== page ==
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Mexican cartels tighten grip on U.S. heroin market

A new federal report is adding weight to President Trump’s declaration of an emergency on the nation’s border with Mexico that involves drug trafficking, reports Joseph Farah’s G2 Bulletin.

The number of Americans using heroin from Mexico is rising dramatically. And the death toll surged 20 percent between 2015 and 2016, with the Midwest and Northeast regions of particular concern, says the Congressional Research Service in its “Heroin Trafficking in the United States” report.

The amount of heroin found and the number of arrests made also have been rising.

“Mexican drug traffickers have been expanding their control of the U.S. heroin market, though the United States still receives some heroin from South America and Southwestern Asia as well,” the report said.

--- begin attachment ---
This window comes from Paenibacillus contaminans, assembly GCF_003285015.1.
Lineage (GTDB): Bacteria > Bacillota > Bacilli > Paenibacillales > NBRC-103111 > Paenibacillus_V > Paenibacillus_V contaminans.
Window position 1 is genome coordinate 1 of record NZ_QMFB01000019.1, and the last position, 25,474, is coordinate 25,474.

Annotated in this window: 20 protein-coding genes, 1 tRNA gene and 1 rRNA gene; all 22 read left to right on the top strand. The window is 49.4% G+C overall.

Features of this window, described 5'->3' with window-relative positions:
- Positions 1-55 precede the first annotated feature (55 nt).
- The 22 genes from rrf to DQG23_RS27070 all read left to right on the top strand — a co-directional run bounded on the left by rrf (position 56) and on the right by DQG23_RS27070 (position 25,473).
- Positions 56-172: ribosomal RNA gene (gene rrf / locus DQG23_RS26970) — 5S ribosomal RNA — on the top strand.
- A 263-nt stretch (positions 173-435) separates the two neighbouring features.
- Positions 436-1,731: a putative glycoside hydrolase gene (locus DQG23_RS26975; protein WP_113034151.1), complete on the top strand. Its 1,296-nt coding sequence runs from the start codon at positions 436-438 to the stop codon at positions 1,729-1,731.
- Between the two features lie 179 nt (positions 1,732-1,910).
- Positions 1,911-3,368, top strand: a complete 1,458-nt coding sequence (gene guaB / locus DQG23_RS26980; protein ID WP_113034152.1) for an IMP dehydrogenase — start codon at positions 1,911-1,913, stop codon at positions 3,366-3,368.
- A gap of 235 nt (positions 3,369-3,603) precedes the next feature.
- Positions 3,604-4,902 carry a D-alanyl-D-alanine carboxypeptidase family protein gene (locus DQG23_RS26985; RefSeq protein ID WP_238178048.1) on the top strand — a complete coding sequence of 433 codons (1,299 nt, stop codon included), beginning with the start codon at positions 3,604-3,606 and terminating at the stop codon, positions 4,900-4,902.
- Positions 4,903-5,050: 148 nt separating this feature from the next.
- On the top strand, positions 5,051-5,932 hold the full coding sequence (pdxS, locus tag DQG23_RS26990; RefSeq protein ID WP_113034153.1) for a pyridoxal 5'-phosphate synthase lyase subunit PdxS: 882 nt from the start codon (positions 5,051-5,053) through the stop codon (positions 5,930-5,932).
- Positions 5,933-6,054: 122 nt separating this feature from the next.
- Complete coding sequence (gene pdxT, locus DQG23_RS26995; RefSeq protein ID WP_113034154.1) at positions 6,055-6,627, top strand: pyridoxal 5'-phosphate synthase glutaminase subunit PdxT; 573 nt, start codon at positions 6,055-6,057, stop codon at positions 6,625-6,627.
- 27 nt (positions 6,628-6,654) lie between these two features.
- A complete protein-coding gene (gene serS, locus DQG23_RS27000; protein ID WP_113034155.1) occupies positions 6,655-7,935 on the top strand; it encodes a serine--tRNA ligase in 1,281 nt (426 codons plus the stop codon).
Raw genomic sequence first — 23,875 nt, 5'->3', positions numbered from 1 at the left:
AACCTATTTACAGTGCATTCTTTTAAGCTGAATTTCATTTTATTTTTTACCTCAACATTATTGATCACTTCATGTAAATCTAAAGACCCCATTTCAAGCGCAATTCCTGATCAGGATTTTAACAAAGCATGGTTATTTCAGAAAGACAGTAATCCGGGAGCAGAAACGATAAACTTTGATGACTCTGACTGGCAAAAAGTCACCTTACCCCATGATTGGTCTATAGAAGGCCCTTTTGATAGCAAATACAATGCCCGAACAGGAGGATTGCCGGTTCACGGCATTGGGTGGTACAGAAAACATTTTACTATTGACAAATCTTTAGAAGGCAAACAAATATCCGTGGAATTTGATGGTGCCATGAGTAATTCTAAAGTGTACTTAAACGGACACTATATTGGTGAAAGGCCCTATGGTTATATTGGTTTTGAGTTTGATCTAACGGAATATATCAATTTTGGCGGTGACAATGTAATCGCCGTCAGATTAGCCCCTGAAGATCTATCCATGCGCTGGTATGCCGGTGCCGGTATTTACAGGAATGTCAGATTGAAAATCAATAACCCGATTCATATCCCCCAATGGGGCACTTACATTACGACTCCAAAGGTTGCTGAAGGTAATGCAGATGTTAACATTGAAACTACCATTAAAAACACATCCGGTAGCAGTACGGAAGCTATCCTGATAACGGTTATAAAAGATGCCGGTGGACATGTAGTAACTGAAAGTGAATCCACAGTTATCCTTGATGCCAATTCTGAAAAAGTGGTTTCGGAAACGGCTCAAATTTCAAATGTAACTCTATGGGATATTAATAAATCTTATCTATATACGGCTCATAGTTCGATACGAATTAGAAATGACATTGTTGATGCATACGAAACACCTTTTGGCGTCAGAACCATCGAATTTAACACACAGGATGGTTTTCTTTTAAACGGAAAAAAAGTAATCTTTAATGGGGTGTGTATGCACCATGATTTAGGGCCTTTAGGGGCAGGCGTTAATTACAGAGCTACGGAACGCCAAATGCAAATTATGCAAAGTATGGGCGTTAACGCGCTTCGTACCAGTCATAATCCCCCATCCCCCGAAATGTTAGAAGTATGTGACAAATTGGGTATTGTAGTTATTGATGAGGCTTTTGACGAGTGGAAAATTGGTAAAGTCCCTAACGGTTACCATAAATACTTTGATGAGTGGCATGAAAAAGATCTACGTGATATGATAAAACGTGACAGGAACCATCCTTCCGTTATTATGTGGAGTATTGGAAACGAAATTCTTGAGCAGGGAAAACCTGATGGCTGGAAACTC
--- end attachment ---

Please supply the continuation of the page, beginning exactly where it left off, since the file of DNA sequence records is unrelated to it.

“Mexican transnational criminal organizations ‘remain the greatest criminal drug threat to the United States; no other group is currently position to challenge them,’” the report said. “They are the major suppliers and key producers of most illegal drugs smuggled into the United States, and they have been increasing their share of the U.S. drug market – particular with respect to heroin.

“The Drug Enforcement Administration notes that the Southwest border ‘remains the primary entry point of heroin into the United States.’ Mexican TCOs control the flow of heroin across the border, the majority of which ‘is through [privately owned vehicles] entering the United States at legal ports of entry, followed by tractor-trailers, where the heroin is co-mingled with legal goods,” said the report.

Much of America’s heroin used to come from Colombia.

“Now, supply for these markets also comes directly from Mexican traffickers,” the report said. “The DEA indicates that ‘since 2015 most of the heroin sold in the U.S. is from Mexico.’ Mexican poppy cultivation reportedly increased by 35 percent from 2016 to 2017; officials project that the estimated 44,100 hectares cultivated in 2017 allowed for about 111 metric tons of pure heroin production.”

President Trump has cited the effluent of drugs coming from Mexico as one of the reasons he wants border security improved.

For the rest of this report, and more, please go to Joseph Farah’s G2 Bulletin.

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